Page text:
Chrissy Cooley, one of the organizers of the Friends of the Co-op group, referred to it as a breakup letter of sorts.
Dated eight months after the surprise closure of the Central Co-op’s Sixth Avenue location, and addressed to the Central Co-op board of trustees, the letter puts into words a list of grievances before getting to the punch.
The co-op’s closure, it says, was “traumatic” for the Tacoma community that supported the store.
Members, it says, were “disrespected” by a process from which they felt excluded and, sometimes, worse.
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The co-op’s history, which included a yearslong quest by Tacomans to open a brick-and-mortar location before the Tacoma Food Co-op merged with Seattle-based Central in late 2015, was “discarded,” the letter states.
And, then, the kicker:
“Please do not pursue a location in Tacoma. We do not want you to reopen in our community,” the letter implores. “The community has risen to meet the needs that we identified in ourselves, and we want a presence that is dedicated to Tacoma through the thick and thin, not just when it is profitable. … You can trust that the Tacoma Community is resilient and ready to move forward, but it will not be in partnership with Central Co-Op.”
Please do not pursue a location in Tacoma. We do not want you to reopen in our community.
Letter addressed to Central Co-op’s board of trustees
Mic officially dropped.
I highlight this letter now because of the news my TNT colleague Craig Sailor reported earlier this week. After a lengthy search, Central Co-op says it is poised to make good on what it always vowed to do — open a new Tacoma location.
The development comes not long after Friends of the Co-op formed a leadership team in hopes of creating a new Tacoma Food Co-op in partnership with Yelm Food Cooperative.
Though a deal has yet to be finalized, and the precise location of the new Central Co-op location is not yet known — aside from a promise from acting CEO Garland McQueen that the new store will be within 3 miles of the old location at 3002 Sixth Avenue — the outlook is apparently rosy enough for Central Co-op to foresee an opening by the end of the year.
Disregarding the surrounding drama — just for a moment, I promise — the news is easy to get excited about.
The new store, Sailor reported, will be more than twice the size of the old one, and “will devote 30 percent of its space to food service: cafe, coffee shop, deli, salad bar, hot bar or some combination of those, and community meeting spaces.”
Before delving back into the drama, it’s important to understand the people to whom this news actually matters. They are those who care about Tacoma having a co-op, and especially those who worked so hard to create one here in the first place.
To people like Cooley, to the 2,300 members of the Tacoma Food Co-op who voted to merge with Central Co-op in 2015, and to the roughly 1,300 folks on the Friends of the Co-op email list, a co-op is more than just a store. It’s a place for community, a concrete way to support local farmers and sustainable farming practices, and an alternative to chain grocery stores, even those focused on organic produce and other natural foods.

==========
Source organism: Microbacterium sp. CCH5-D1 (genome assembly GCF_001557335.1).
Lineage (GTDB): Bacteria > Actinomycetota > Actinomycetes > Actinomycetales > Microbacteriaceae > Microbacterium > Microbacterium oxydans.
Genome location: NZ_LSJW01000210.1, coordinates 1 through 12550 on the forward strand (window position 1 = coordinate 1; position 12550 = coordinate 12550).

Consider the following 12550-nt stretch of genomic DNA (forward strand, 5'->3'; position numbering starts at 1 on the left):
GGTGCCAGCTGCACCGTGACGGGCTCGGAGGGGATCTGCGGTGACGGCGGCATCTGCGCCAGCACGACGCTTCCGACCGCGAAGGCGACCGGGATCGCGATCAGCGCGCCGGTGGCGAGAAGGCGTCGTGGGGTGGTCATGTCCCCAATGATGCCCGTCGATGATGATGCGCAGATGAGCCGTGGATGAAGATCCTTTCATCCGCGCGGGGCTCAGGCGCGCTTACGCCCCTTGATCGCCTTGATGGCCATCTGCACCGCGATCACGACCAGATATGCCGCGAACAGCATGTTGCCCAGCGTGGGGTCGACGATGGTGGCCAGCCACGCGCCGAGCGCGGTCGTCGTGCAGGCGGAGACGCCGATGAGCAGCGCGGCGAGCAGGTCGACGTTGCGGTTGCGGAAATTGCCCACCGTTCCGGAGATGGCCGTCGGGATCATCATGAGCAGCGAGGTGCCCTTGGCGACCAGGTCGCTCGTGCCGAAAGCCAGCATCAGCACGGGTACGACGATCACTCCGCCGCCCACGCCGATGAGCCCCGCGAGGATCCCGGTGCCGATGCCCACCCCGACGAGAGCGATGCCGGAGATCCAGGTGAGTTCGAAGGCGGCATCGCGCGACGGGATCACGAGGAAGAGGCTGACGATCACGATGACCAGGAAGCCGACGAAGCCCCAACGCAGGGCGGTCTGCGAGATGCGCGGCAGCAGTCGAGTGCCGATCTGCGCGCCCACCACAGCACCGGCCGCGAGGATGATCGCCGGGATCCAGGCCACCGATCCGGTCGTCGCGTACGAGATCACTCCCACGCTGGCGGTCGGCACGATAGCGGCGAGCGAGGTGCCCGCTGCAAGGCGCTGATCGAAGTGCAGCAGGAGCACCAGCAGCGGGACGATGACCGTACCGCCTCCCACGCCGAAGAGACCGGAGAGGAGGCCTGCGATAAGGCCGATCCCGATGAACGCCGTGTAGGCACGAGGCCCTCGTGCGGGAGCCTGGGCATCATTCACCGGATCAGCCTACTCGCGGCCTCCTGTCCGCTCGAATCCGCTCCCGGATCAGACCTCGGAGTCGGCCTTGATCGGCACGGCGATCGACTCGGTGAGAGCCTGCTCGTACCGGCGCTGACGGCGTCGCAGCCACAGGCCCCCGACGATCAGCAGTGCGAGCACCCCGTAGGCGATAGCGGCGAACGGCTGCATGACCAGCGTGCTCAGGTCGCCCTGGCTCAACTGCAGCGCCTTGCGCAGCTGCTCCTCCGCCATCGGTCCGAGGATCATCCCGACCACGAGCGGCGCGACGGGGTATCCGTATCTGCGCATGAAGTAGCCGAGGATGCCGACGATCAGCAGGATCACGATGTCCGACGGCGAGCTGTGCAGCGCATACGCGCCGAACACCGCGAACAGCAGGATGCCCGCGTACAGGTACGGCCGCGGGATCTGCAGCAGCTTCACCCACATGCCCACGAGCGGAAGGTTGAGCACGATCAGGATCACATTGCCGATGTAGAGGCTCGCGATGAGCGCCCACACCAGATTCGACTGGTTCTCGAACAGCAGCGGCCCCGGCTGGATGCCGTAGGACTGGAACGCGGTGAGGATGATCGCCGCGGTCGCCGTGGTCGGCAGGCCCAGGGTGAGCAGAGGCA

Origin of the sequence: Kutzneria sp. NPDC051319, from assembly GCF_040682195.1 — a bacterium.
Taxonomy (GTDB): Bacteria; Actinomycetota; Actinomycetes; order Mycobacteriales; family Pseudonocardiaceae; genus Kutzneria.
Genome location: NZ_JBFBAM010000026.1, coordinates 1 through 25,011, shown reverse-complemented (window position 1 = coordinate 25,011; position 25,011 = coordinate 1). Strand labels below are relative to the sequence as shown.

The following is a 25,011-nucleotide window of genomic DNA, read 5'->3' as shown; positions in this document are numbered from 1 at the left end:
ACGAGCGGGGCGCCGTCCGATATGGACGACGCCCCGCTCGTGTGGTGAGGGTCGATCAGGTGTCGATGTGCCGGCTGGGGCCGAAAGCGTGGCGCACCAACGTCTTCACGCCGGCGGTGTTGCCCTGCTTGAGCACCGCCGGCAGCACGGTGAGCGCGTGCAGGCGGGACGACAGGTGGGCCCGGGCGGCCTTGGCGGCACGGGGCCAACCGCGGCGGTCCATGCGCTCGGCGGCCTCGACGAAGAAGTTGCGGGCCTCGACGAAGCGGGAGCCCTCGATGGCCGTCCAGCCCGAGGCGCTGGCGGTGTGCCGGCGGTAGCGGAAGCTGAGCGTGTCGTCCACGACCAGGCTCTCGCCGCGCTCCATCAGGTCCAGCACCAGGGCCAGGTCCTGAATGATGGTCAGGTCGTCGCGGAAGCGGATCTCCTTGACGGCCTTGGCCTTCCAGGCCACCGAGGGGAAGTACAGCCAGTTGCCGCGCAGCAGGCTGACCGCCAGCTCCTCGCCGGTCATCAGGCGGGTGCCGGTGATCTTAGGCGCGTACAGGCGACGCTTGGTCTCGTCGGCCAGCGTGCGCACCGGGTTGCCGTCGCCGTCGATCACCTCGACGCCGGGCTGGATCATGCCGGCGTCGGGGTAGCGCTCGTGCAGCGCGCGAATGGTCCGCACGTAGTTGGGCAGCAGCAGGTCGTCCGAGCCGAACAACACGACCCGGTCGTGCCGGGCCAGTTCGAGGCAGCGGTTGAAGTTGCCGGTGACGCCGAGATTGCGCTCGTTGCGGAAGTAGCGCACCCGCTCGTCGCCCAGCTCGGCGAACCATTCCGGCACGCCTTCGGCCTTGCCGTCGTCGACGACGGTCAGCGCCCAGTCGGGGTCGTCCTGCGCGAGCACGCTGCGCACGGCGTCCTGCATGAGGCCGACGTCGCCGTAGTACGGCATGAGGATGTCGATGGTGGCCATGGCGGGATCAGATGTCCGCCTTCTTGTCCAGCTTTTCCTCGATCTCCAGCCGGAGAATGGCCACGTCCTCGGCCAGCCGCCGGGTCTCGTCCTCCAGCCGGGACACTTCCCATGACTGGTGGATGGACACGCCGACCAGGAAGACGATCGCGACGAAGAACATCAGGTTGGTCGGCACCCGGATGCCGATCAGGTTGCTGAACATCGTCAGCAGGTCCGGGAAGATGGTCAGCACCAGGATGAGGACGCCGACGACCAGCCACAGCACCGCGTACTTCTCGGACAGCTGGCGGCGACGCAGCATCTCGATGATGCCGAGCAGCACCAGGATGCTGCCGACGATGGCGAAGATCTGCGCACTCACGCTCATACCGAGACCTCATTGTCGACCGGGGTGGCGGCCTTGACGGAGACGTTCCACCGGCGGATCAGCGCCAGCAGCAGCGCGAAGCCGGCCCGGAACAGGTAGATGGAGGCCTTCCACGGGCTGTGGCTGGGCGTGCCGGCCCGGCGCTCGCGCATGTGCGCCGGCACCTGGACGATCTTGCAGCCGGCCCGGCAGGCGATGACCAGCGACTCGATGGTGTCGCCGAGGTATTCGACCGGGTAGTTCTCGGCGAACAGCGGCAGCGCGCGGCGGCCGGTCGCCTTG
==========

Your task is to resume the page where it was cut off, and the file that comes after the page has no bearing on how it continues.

Christine Gregorich, of Fircrest, was an initial investor in the Tacoma Food Co-op, along with her husband. Describing herself as a “Tacoma girl,” she told me supporting the original Tacoma co-op was about the business model’s values.
“It was not just a place to grocery shop. … This is about much more than that,” she said. “To me, this is really about local food, understanding your local food economy, and sustainability.”
It was motivations like these that led people in Tacoma to struggle for years to make the original Tacoma Food Co-op a reality and the reason Central Co-op’s sudden and unexpected decision to close the Tacoma location was a gut punch for so many.
So, now, Central Co-op makes its promised return.
The question: How will it be received?
I wouldn’t shop there. ... I wouldn’t dissuade people from shopping there, but I do think people should be aware of what values you are trying to support.
Chrissy Cooley, Friends of the Co-op co-creator
“I wouldn’t shop there,” Cooley told me. She said she has spoken with people in the months since Central closed its Sixth Avenue location who wanted to sue or “drive them out of town.”
“I wouldn’t dissuade people from shopping there,” she said, “but I do think people should be aware of what values you are trying to support.”
Gregorich, meanwhile, is probably best described as skeptical. While she remains a member, she said Central will have to earn her trust.
“Boy, that’s a tough one,” she said when asked whether she’ll shop at Central Co-op’s new Tacoma location. “I guess it depends on whether they come with what I call true co-op values. ... My jury would be out, but they would have to prove themselves.”
And that’s the significant challenge ahead for Central as it attempts to re-enter Tacoma. It isn’t just tasked with opening a new location, it’s tasked with mending fences.
The truth is, if this were just a store, feelings would not be this raw. If this was just a store, I probably wouldn’t be writing about it.
Yes, if this was just a store, all of this would all be very simple.
But Central Co-op’s return to T-Town promises to be anything but.
And if this breakup eventually ends with harmonious reconciliation, it’s going to take an awful lot of effort.